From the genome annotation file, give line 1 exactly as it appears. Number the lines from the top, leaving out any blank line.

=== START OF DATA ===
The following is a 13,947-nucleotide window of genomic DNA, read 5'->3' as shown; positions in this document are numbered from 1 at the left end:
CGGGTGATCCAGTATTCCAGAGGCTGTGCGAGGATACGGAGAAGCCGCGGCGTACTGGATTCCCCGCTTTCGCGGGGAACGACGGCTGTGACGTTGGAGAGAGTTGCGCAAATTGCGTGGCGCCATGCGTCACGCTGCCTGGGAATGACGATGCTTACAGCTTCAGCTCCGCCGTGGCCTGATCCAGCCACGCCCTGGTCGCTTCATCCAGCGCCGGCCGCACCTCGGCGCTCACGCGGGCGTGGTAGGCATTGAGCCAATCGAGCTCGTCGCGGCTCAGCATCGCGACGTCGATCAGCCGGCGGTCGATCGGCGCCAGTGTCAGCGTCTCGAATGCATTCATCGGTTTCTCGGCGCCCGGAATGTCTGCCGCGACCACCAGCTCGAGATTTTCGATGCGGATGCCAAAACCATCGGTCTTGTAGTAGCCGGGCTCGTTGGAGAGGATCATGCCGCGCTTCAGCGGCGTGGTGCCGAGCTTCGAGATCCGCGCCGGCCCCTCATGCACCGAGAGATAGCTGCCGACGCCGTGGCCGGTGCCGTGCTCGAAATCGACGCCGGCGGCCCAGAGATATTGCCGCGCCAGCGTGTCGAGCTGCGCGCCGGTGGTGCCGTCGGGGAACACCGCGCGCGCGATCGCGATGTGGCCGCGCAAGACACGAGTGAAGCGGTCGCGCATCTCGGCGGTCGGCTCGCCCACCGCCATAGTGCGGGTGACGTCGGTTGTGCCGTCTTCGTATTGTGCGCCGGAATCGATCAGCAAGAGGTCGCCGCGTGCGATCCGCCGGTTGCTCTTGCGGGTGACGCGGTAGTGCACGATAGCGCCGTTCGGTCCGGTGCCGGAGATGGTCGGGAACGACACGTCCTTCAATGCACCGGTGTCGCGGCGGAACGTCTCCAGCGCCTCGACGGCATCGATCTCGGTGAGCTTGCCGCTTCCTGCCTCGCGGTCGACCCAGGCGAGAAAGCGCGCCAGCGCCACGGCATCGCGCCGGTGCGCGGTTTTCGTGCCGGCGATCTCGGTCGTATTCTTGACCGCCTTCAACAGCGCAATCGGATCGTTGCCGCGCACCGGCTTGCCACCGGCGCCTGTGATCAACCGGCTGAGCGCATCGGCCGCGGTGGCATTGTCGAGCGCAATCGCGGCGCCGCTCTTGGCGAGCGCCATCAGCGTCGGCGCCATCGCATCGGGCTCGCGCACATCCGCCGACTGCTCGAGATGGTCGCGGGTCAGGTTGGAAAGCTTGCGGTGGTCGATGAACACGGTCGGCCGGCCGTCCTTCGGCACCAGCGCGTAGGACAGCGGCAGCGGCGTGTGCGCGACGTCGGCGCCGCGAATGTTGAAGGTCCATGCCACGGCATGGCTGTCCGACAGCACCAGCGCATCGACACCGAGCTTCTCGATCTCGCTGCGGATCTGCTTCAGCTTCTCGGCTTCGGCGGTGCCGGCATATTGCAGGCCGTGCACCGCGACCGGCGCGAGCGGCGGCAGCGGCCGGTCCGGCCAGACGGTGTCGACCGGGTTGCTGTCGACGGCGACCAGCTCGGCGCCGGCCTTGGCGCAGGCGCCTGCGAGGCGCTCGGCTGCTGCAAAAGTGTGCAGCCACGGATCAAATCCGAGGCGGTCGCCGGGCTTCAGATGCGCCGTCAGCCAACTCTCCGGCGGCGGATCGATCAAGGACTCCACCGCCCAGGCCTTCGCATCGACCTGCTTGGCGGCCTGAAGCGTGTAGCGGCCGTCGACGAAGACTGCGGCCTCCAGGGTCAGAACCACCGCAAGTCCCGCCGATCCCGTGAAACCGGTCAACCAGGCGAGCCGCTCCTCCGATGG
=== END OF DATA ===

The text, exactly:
The following is a 13,947-nucleotide window of genomic DNA, read 5'->3' as shown; positions in this document are numbered from 1 at the left end: